I'm guessing engine choice and brake/suspension set-up plays an important role, too.

Do you have a general guideline with which one should follow?
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  #7  
Old December 13th 2010, 14:40
redhot redhot is offline
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A question on the side;

side-loads on a standard beetle should transfer through the center torsion bar lock piece to the front beam itself. Has anyone seen any failures on these parts? When one start putting on sticky wide tires and use the car much harder than ever intended it looks fragile (but from experience it is not though)
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Old December 14th 2010, 12:58
spannermanager spannermanager is offline
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redhot, its not an issue, ive raced both k&l and b/j beams in many disciplines from grass track to rallycross, and circuit racing, all had various means of adjustment, none have ever failed, these days i do preload the arms against side loads with the correct bushes.
they were of course proven by military use in w/w 2 with the kubel and schwimmer, long before we got to lower them with swayaways....
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Old December 14th 2010, 14:40
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Originally Posted by spannermanager View Post
redhot, its not an issue, ive raced both k&l and b/j beams in many disciplines from grass track to rallycross, and circuit racing, all had various means of adjustment, none have ever failed, these days i do preload the arms against side loads with the correct bushes.
they were of course proven by military use in w/w 2 with the kubel and schwimmer, long before we got to lower them with swayaways....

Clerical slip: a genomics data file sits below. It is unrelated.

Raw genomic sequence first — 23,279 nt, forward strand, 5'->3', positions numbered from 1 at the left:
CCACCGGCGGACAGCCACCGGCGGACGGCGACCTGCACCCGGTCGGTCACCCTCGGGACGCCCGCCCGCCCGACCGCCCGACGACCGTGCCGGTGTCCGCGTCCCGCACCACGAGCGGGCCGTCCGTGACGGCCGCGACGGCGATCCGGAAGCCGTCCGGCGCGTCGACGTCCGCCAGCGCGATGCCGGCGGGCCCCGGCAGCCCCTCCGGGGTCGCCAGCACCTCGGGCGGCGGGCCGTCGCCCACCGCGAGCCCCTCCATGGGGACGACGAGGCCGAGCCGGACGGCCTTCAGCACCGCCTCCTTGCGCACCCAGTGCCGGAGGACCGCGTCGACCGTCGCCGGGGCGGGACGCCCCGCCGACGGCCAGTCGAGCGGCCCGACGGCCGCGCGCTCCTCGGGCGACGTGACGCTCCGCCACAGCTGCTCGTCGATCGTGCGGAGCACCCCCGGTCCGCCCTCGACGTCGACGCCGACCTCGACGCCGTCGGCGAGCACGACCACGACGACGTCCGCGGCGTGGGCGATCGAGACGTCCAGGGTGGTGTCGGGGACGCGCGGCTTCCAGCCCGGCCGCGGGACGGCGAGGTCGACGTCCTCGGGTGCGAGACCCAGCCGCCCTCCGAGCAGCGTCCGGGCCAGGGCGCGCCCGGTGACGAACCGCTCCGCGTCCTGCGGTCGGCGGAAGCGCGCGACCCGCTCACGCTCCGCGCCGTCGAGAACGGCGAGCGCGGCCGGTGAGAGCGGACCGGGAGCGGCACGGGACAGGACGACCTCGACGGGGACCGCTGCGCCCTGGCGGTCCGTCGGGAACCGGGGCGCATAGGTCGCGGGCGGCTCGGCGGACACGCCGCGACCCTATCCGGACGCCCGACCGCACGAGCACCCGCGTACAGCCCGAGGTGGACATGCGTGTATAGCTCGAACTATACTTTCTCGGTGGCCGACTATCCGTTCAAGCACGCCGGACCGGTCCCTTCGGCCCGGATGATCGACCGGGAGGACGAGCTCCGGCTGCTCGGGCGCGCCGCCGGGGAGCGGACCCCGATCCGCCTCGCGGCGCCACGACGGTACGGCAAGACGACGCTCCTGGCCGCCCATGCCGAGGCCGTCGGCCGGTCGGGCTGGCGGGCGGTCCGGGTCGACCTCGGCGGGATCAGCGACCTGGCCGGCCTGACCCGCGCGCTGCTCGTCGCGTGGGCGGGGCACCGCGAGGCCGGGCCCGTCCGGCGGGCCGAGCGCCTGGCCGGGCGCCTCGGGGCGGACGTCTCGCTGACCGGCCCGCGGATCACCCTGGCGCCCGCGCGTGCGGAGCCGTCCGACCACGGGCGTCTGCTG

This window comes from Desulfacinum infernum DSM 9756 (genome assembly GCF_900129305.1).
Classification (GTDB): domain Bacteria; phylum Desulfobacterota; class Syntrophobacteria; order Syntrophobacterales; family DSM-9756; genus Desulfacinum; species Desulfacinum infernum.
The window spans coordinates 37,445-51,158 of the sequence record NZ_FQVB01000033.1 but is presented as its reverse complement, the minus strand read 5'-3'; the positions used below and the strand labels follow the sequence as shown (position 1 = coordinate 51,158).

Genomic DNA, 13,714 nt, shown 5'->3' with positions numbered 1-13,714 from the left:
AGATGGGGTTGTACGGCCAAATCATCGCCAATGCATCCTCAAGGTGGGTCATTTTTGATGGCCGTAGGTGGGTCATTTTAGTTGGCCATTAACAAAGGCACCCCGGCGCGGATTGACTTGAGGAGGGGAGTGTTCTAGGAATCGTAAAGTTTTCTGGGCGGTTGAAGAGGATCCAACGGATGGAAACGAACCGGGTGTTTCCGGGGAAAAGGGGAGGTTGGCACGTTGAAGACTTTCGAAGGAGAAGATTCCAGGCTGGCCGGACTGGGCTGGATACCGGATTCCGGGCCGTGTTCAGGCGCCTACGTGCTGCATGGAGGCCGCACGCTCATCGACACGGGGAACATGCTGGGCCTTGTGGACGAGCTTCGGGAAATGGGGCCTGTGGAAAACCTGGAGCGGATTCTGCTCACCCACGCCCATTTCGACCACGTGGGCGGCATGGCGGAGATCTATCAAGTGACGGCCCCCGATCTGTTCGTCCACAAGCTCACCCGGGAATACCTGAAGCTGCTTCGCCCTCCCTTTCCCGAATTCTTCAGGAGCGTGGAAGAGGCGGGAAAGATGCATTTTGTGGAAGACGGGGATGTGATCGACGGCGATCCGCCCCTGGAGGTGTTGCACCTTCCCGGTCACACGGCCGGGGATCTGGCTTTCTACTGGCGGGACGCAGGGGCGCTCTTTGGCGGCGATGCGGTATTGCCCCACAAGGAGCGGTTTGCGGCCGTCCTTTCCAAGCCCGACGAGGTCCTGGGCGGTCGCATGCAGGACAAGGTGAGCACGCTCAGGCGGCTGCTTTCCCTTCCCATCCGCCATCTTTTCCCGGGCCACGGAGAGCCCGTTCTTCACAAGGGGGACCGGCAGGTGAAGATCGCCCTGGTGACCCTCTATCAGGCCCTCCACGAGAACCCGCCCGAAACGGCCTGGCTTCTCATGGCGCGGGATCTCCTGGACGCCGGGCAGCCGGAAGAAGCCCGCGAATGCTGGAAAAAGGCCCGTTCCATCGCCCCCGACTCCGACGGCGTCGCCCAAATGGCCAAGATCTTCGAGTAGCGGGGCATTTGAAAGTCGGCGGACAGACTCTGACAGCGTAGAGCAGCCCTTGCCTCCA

The reason for asking is some debate as to how good the generic no-name Puma beams are. The original beam has a depression in the beam itself, gripping into the centre-piece. The Pumas does not, as far as I have seen, this. Only thing then holding this is the shear force from toothed-plate and if that fails the bolt itself shearing against the beam.


Would be nice to see how you made the preload bushes and installation.
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  #10  
Old December 15th 2010, 13:08
spannermanager spannermanager is offline
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redhot, i see what you mean, and a very good point! ive never even noticed how the anchor is fixated in the generic puma types, and I've fitted enough of them, but again ive not come across a problem, and my own beams have swayaways by choice. i should have some of these centre sections in the 'useful scrap bin'... time to investigate further...
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  #11  
Old December 16th 2010, 14:15
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This standard beetle seems to have no issues with handling



http://www.boxergasse.com/html/stefa...tschinger.html